Trade war hits German economy hard
The demand for certificates of origin for goods is at record levels: "an unprecedented financial and bureaucratic effort that makes global business increasingly difficult," says DIHK President Schweitzer. He is also worried about the nearby Brexit.
The German Chamber of Industry and Commerce (DIHK) estimates that the trade conflict between the United States and China is hitting the German economy hard. The trade war spoils the German enterprises above all the export business. "In the current year we will hardly get over the zero line with export growth, so that we have compared to the already weak previous year for more than 30 billion euros less export growth," said DIHK President Eric Schweitzer to the "world".
German companies obtain so-called certificates of origin for their goods at record levels. This allows companies to prove that the goods delivered from Germany to the United States "originate in Germany or in another third country - and not in China", as the DIHK explains. The number of these "birth certificates" rose to 1.43 million in 2018, as the "Welt" reports with reference to the DIHK Foreign Trade Report 2019. The papers would also be used for deliveries from Germany to China. "Here, an IHK certificate of origin can provide proof that the goods were not manufactured in the United States but in Germany or another country.
For German companies, this would result in "unprecedented financial and bureaucratic expenditure, which would make global business increasingly difficult for German companies," Schweitzer told the newspaper. According to Schweitzer, the certificates of origin, which are in demand at record levels, should "act like a kind of anti-customs pill and be able to protect against potential punitive duties". The certificates will be issued by chambers of industry and commerce, among others. According to the DIHK, last year's trend will continue in 2019.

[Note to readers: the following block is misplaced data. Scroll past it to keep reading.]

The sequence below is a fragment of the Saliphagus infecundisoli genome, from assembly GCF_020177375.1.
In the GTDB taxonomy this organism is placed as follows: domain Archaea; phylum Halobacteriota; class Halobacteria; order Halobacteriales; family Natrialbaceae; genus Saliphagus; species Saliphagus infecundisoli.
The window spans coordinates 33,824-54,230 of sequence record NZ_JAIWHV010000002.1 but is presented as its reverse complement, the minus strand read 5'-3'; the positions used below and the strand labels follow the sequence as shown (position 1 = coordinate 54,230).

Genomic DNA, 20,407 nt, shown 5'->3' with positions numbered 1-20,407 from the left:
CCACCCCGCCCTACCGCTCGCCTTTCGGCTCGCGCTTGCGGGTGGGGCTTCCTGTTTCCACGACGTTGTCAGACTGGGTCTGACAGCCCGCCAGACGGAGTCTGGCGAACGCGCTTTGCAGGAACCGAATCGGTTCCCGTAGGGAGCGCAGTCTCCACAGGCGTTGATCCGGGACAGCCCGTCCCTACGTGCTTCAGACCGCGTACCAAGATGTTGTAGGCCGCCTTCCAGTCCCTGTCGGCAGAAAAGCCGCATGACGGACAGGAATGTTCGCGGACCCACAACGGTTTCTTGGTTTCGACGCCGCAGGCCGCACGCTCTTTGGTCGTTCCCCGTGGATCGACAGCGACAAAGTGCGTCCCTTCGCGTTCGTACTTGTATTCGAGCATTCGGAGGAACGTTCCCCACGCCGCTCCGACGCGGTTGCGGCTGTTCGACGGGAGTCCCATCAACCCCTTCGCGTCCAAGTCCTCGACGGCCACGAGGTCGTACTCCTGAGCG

At the same time, the approaching departure of Great Britain from the EU is causing German companies ever greater concern. If the Brexit were to be processed without an orderly transition, "a customs relationship with the United Kingdom could develop overnight, as with Cambodia or Mongolia," warned Schweitzer.
In the ranking of the most important trading partners, the United Kingdom fell to seventh place behind Poland in the first half of 2019 with a volume of 59 billion euros. While German exports to the UK still rose by six per cent in the first quarter compared with the same period of the previous year, a drop of 15 per cent followed in the second quarter.